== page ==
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FRANCE: Is Bordeaux Blushing?

4 minute read
TIME

Overenthusiastic French vignerons have a weakness for declaring their latest vintage to be “the wine of the century.” Thus when 18 Bordeaux wine merchants and brokers, plus one laboratory chemist, went on trial late last month on charges of selling fraudulently labeled wine, the scandal was inevitably pronounced “the wine trial of the century.” That may be a slightly extravagant claim; commenting on the scandal, a London Sunday Times cartoon showed a more restrained British wine-taster savoring the events and declaring, “not a great trial but an interesting one.” Nonetheless, the episode has proved an embarrassment to France’s wine industry, which is proud of its supposedly fraud-proof control standards.

The most celebrated of the defendants was Lionel Cruse, head of the 155-year-old firm of Cruse et Fils Freres. When the scandal broke in June 1973, it was quickly dubbed the “Winegate” affair by French papers. Protesting his innocence, Cruse shot back in righteous anger: “You’ll see, I’ll be the Nixon of Bordeaux.” That prediction turned out to be more accurate than he could have possibly wished. Last week, in a criminal court, Cruse, his cousin Yvan, a freewheeling wine broker named Pierre Bert and 15 lesser merchants were on trial, charged with falsifying labels, tampering with official documents, and trying to sell doctored wine.

According to a bill of particulars filed by four inspectors, the scandal began when Broker Bert bought up huge quantities of cheap red wine from the Midi in 1973, when prices for Bordeaux reds had soared in a speculative binge. He also bought quantities of Bordeaux whites, whose prices were not rising. One odd loophole in the government’s appellation controlée regulations was that official papers for wines were marked by region of origin but not by color. Bert was accused of switching the papers for the two batches of wines by stamping blanc on the Midi documents and rouge on those for the Bordeaux. This meant that he had to sell the Bordeaux white wines as even cheaper Midi whites. But he could also peddle his dirt-cheap Midi reds as more expensive Bordeaux red, at profits averaging almost $100 per bbl. Total windfall on 8,000 to 9,000 bbl.: some $800,000.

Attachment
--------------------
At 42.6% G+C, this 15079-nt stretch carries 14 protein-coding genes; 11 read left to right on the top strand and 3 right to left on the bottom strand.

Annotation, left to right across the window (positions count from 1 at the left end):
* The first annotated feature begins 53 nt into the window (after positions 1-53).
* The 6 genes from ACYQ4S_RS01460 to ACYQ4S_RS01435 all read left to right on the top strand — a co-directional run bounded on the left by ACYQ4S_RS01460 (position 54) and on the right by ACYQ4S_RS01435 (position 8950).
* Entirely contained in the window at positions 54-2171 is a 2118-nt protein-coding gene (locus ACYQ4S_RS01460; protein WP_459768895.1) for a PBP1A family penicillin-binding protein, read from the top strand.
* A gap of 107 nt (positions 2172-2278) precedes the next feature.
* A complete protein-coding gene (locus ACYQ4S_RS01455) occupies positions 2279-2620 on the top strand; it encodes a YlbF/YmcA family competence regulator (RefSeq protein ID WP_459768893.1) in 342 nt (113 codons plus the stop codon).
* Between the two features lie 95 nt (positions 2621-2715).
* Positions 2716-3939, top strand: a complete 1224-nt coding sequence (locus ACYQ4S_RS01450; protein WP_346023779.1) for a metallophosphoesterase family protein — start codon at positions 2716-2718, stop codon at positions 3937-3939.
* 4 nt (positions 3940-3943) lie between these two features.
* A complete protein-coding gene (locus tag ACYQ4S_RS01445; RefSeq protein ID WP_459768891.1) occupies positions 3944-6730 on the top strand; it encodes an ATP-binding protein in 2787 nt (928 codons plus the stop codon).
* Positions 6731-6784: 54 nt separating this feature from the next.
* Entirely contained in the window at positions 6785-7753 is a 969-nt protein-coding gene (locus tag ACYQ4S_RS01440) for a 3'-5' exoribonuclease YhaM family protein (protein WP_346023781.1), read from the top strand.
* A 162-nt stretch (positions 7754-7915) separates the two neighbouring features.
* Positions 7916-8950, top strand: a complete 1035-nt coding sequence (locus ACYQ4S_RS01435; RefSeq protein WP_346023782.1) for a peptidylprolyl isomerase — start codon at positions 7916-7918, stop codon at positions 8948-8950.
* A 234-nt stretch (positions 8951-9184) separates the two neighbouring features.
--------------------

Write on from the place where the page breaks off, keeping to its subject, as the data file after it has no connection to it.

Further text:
Not Legal. Moreover, on the first day of the trial, Bert admitted to doctoring inferior Bordeaux reds to improve their taste—and price. He said that he never received a single complaint from any of his customers. Bert conceded that he had mixed white wines with red, because “a little white wine does not harm the quality when there is too much tannin in the red.” “Yes, but it’s not legal,” said the presiding judge, resplendent in a black robe trimmed with artificial ermine. “No, but it’s good,” answered Bert.

Later in the trial, a government fraud inspector testified that the house of Cruse had also stretched real Bordeaux by mixing it with low-class Midi red. A truck driver who frequently drove from Bert’s warehouse to the Cruse cellars admitted that he had switched papers to disguise the origin of the cheap red Midi wine. Still another witness was a lawyer for le fisc (the French income tax office), who asked that the court fine the defendants $18 million for cheating the government.

In all, the defendants were accused of mislabeling about 1.8 million bottles of Bordeaux wines with the intention of selling them. Cruse claims that all the wine was confiscated by inspectors, and the chances are that none of it ever went on sale. Nonetheless, a number of Bordeaux merchants are worried about adverse publicity. After all, there are fresh memories of the notorious Vino Ferrari scandal of 1968, when Italian inspectors discovered that millions of quarts of red wine had been made from banana paste, tar acid, seaweed and other strange ingredients. It took the Italians five years to recover from that public relations disaster, and the Bordeaux wine industry is anxious. According to one story circulating in France, the Japanese are now producing Bordeaux-type wines and labeling them with a warning: BEWARE OF FRENCH IMITATIONS.

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